It’s no secret we’re obsessed with street style photos. And from the looks of the runways, we aren’t the only ones. Clicking through Tokyo blogs like Dropsnap.jp and Fashionsnap.com, we noticed a strong link between the snapshots from Harajuku and Shibuya and the trends that emerged in the Spring 2010 collections. Denim-on-denim? Boho layers? Post-apocalyptic chic? The kids in Tokyo did them first. Designers get their ideas from all over and filter them in their own ways, but there’s no denying that these young Japanese women (and men) know what’s hip months, sometimes years before the rest of us, and they’re as influential now as they’ve ever been.
Click for a slideshow and let us know below, do you see the similarities?
Are the eighties over as a source of fashion inspiration? Tommy Ton’s recent street-style photos seem to indicate a move toward easier seventies styles, and we found further evidence of the trend in the tie-dyed looks that brightened the Spring runways. “There’s something about tie-dye that speaks to everyone,” says Tory Burch, adding, “it’s a little nostalgic but also feels modern.” If Blumarine‘s caftan belongs cheerfully in the former camp, Proenza Schouler‘s Lazaro Hernandez and Jack McCollough gave the dyeing technique new life by applying it to sleek and of-the-moment active-sports styles. Kate and Laura Mulleavy of Rodarte, meanwhile, pieced together ragged, postapocalyptic looks using fabric usually associated with long-haired flower children. Are you ready for the re-dawning of the Age of Aquarius?
Click for a slideshow and let us know, below.
Call it a sign of the times. With the old world order seemingly hanging by a thread, designers kept things together by lacing and tying and weaving outfits all over the Spring runways. At Celine, Etro, and D&G, the approach was fairly straightforward, with looks lashed shut safari-style. Things got more interesting at Gareth Pugh, Mark Fast, and Temperley London, where the webbing became an integral part of a garment’s construction. “We used lacing to reference woven textures in Egyptian art, weaving raw leather strips across shoes, leggings, and into knits as a harder contrast to our soft draped silk pieces,” explained Ohne Titel‘s Alexa Adams and Flora Gill. The result? Looks we’d happily get tangled in.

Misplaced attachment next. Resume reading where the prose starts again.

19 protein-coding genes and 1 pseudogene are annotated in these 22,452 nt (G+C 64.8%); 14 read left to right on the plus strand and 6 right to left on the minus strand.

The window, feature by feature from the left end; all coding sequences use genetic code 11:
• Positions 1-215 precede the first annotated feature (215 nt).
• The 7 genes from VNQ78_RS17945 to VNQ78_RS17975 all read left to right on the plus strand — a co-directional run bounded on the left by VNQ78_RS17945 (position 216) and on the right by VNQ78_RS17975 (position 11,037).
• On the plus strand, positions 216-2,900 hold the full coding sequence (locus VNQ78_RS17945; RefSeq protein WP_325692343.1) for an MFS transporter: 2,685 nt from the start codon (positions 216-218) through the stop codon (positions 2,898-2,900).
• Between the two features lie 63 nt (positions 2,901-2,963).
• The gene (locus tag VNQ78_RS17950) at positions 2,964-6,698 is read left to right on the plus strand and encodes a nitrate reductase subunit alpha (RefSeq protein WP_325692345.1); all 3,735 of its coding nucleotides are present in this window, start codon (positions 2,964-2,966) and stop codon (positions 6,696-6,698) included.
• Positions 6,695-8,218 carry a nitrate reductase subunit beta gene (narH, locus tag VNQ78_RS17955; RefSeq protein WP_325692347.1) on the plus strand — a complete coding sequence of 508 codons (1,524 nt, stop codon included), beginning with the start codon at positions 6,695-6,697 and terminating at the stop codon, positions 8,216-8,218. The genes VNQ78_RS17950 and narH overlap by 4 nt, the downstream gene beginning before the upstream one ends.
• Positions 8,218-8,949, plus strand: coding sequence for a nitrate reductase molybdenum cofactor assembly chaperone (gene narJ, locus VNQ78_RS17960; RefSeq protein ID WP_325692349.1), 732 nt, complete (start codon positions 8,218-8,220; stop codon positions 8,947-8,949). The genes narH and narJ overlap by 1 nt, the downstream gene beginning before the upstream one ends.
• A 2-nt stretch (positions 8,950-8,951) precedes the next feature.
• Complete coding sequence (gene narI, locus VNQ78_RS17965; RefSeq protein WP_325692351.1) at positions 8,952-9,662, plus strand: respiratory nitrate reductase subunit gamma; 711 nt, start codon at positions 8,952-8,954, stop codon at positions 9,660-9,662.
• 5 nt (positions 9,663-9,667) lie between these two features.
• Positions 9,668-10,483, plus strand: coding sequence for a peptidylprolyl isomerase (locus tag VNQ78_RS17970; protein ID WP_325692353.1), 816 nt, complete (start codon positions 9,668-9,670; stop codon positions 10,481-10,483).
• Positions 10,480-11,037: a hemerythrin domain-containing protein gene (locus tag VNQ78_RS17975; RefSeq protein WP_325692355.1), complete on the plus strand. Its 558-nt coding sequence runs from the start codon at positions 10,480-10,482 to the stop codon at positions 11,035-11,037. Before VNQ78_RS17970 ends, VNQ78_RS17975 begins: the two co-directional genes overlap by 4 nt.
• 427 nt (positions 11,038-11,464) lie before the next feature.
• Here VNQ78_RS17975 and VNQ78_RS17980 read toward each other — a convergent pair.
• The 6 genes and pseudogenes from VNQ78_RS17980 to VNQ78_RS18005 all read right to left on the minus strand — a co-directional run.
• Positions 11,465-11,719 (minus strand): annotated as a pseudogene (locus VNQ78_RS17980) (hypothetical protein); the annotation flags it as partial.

Click for a slideshow and tell us if you’re ready to get tied down.
The tomboy trend continues apace for Spring. You saw it in the plethora of pantsuits, and it surfaced in some of the active sports references to linebackers and latter-day Jacques Cousteaus. But the crisp white men’s shirt will always be the easiest (and, for us, coolest) way to get the look. Giambattista Valli topped a fanciful fringe skirt with a utilitarian button-down, and Limi Feu whipped an oxford into wildly oversized proportions. The tuxedo shirt, meanwhile, was reimagined by Nicolas Ghesquière at Balenciaga and Phoebe Philo at Celine, among others. “A tux shirt on a girl always looks great,” says Rag & Bone‘s Marcus Wainwright. “It has the obvious connotations…girl in boyfriend’s/husband’s/one-night stand’s shirt the morning after a black-tie ball. It’s very James Bond.” That’s a good enough reason for us to button up. What about you?
Click for a slideshow and tell us whether or not you’ll adopt the trend.
Bras, corsets, tap pants, and briefs were exposed all over the Spring runways, with unexpected designers like Akris‘ Albert Kriemler joining lingerie lovers such as Jean Paul Gaultier and John Galliano at the panty party. No doubt about it, innerwear as outerwear is one of the season’s top trends. But does the look work off the catwalk? Can you really show up to a meeting dressed as Madonna in her Like a Virgin phrase? We asked the experts.
“Naturally, I’m not hoping to see a lot of inappropriate bare skin and literal lingerie showing in the workplace,” says Bergdorf Goodman’s Linda Fargo. “I’m foreseeing a spike in lace-edge slips emerging from hemlines and sheer, pretty hosiery again.” However, if you are thinking literal, “the best way to wear lingerie is to take it out of context,” explains Fabiola Beracasa, who’s been known to rock a black corset over a white tee. “And make sure it’s delicate and expensive-looking, not trashy,” says stylist Kate Young. Her Spring pick? Stella McCartney‘s plunge-front nude lace halter. A couple of hard and fast rules: Exposed elastic bra straps are a no-no, only silk will do (Jean Yu); and if you do experiment with transparency, don’t leave home without a jacket (Kelly Cutrone). And, finally, this from a master of the seductive arts, Domenico Dolce: “Don’t be too audacious. Save something for the imagination.”
Click for a slideshow, then share your thoughts on the etiquette of exposed lingerie below.